Imagine an NFL team owner grabbing an opposing quarterback in a headlock after a game.
Imagine a big-league ballplayer taking a microphone during pregame introductions and calling an opposing player "an ass."
Imagine a sport in which the competitors talk about respecting each other and then, when the competition starts, basically try to erase each other.
That's NASCAR for you, and in the last couple of years the intensity between drivers has been ratcheted up.
Stock car racing's premier series, the Sprint Cup, and its second level, the Nationwide Series, have been full of on-track tussles, off-track confrontations and harsh words as officials have softened somewhat on levying penalties in favor of trusting the drivers to police themselves.
The Sprint Cup circuit comes to California for Sunday's Toyota/Save Mart 350 at Infineon Raceway, one of only two road-course races on the schedule. The difficulty in passing on the 2-mile course isn't likely to ease the harsh feelings.
At last year's race, Jeff Gordon angered Elliott Sadler, Kurt Busch, David Ragan and Greg Biffle with a series of what they felt were overaggressive moves. He spun Martin Truex Jr., causing him to drop back into traffic, where he was caught in a multi-car accident.
Truex vowed revenge on his car radio, although he softened his stance a little the next week after Gordon apologized.
No sport has more vows of reprisal than stock-car racing.
Early last year, NASCAR's vice president of competition, Robin Pemberton, seemed to tell the drivers it was OK to take the gloves off. "Boys, have at it and have a good time," he said. It wasn't quite "let's get ready to rumble," but it was close.
Even an owner has gotten physical. Richard Childress, 65, was fined $150,000, but he wasn't suspended after he put Kyle Busch, 26, in a headlock and punched him several times. He was furious at Busch for bumping into one of Childress' drivers on a cool-down lap in a truck series race.
At Darlington, S.C., this year, Ryan Newman reportedly punched Juan Pablo Montoya in the NASCAR hauler. Then the heavy hitting started. Busch spun out Kevin Harvick's Chevrolet, Harvick tried to punch Busch through the window of his Toyota, and Busch used his bumper to push Harvick's abandoned car into the pit lane wall. Both drivers were fined $25,000 and placed on probation.
Over the years many drivers would like to have put Busch in a headlock. One of them is Brad Keselowski, one of the young guns on the circuit. Last year at Bristol, the only track that allows drivers to address the crowd during prerace introductions, Busch was loudly booed as he pronounced himself "ready to win." Then it was Keselowski's turn. "Kyle Busch is an ass," he said.
On the phone recently, Keselowski said, "I don't think we're in the sport to make people happy. It's not about making friends (of the other drivers). It's about winning."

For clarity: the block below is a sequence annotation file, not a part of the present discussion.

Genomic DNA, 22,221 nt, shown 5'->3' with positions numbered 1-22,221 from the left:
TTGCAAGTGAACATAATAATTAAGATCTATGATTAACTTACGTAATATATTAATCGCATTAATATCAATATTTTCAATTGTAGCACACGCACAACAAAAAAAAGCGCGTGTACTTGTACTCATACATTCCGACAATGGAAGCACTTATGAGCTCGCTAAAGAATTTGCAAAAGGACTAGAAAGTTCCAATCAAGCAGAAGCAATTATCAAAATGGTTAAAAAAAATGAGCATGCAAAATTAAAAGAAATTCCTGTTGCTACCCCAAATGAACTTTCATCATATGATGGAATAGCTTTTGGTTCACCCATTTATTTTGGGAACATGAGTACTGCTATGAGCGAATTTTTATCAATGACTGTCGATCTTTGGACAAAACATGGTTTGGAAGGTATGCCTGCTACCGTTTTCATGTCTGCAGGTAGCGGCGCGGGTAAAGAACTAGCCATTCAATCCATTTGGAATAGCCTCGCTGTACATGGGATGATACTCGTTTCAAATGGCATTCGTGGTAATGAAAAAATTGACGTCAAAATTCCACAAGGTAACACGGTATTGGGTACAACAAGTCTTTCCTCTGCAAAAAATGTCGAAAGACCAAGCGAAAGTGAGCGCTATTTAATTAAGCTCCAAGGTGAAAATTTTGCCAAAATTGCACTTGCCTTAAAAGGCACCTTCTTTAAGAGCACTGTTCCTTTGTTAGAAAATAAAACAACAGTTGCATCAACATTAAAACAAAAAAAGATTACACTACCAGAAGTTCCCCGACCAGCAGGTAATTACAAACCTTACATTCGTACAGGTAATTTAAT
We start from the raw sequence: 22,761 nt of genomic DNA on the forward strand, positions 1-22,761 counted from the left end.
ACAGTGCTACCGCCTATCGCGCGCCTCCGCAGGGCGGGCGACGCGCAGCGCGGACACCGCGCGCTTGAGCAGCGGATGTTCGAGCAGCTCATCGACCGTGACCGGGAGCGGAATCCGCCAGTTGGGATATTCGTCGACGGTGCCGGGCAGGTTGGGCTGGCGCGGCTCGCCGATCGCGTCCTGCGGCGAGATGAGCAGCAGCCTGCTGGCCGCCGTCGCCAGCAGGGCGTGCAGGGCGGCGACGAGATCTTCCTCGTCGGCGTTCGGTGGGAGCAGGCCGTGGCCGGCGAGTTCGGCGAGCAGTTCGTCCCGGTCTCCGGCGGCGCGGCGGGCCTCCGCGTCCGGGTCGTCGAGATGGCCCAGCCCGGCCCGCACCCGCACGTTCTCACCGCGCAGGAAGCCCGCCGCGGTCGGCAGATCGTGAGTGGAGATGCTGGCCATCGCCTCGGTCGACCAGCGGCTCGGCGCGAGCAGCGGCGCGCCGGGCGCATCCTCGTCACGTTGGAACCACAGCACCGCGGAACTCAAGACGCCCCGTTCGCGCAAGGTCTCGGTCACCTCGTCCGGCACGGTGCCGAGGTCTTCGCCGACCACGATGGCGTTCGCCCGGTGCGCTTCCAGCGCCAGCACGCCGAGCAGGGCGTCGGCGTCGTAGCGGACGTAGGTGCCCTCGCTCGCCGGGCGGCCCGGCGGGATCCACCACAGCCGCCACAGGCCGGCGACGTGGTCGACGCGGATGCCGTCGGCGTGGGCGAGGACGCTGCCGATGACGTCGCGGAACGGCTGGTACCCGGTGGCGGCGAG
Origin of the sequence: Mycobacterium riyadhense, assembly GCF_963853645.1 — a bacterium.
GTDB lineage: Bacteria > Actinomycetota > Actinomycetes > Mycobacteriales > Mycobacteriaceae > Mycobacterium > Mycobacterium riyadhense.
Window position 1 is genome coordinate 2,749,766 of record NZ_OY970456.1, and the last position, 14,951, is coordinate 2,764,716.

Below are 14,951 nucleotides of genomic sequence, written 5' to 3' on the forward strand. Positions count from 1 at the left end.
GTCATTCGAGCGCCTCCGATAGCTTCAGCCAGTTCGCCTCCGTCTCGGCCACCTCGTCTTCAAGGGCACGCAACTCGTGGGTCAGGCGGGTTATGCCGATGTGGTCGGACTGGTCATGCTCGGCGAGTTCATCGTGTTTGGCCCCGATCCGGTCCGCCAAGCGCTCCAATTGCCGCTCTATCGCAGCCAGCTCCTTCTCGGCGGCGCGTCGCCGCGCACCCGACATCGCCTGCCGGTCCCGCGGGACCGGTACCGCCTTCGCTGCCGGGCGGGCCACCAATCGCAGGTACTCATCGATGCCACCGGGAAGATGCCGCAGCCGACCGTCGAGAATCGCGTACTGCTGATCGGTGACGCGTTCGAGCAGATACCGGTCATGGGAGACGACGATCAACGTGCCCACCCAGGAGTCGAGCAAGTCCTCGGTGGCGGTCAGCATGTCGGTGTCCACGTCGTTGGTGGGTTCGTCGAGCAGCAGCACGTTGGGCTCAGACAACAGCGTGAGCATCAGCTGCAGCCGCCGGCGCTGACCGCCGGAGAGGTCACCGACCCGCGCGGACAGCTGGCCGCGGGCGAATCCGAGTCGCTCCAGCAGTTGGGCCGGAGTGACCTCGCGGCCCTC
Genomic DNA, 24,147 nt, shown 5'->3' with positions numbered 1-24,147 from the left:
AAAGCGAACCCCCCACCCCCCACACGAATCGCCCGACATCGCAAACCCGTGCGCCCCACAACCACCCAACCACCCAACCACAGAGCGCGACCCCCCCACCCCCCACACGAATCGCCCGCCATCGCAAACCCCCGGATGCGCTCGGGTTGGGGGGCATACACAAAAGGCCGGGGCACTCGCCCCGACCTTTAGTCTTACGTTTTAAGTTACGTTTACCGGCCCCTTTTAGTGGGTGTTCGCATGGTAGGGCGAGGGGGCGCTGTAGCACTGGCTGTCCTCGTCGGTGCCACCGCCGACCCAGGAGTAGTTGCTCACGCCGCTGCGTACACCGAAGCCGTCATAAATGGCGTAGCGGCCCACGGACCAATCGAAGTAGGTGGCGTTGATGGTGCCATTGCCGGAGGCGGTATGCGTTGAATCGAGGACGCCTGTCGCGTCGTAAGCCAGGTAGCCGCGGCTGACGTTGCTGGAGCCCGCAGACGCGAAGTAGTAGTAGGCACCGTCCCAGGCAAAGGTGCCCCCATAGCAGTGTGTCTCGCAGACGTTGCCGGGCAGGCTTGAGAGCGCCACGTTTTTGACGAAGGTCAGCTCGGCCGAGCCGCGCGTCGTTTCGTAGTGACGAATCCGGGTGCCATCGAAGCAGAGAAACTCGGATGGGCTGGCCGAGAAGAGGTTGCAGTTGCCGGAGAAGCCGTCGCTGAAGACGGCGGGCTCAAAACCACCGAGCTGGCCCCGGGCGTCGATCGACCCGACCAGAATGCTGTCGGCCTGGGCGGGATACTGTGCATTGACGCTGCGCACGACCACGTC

Asked if he had a relationship with Busch, he said, "It's nonexistent."
What about Carl Edwards, the current points leader? "The same."
Keselowski has had some memorable -- and dangerous -- tangles with Edwards. At Talladega, Ala., in 2009, Keselowski grabbed his first Cup victory, pushing Edwards near the finish, sending Edwards sailing into the safety fence in a scary crash.
At Atlanta, Edwards drove his damaged car into the garage, waited for his crew to repair it, then returned to the track to intentionally wreck Keselowski. NASCAR gave Edwards a slap on the wrist.
There's an "old boys club" in the series, Keselowski said. "It's pretty obvious that I'm not in it. It has to do with turnover more than anything else. I'm from Detroit, and in the auto companies, you didn't make it to the top of the pecking order if you were a 20-year guy until the 40-year guy retires. In our case, that's guys like Jeff Gordon and Jeff Burton."
The established drivers tend to get a free pass when they wreck other drivers' cars, he said.
Are the tussles good for the sport? "There's limits to everything," he said. "Apples are good for you, but if you ate nothing but apples all day, that would be bad."
As to whether they make it more dangerous, Keselowski said, "Racing is and always has been more dangerous than other sports."
Even teammates have had run-ins and exchanged public barbs, including Gordon and Jimmie Johnson, whose first win at Infineon last year helped him take his record fifth straight series championship.
Gordon thinks the skirmishes help the sport. On a conference call last week, he said, "It just shows the passion that we all have, and I think it certainly creates something good to write about and talk about on TV, and that never hurts."
Two other Hendrick Motorsports teammates, Dale Earnhardt Jr. and Mark Martin, tangled in Sunday's race at Michigan. Martin, 52, is considered the most sporting driver on the circuit, so it was a surprise when Earnhardt angrily accused Martin of running him into the wall.
The two later patched things up. In this intense sport, though, many rivalries are beyond patching up.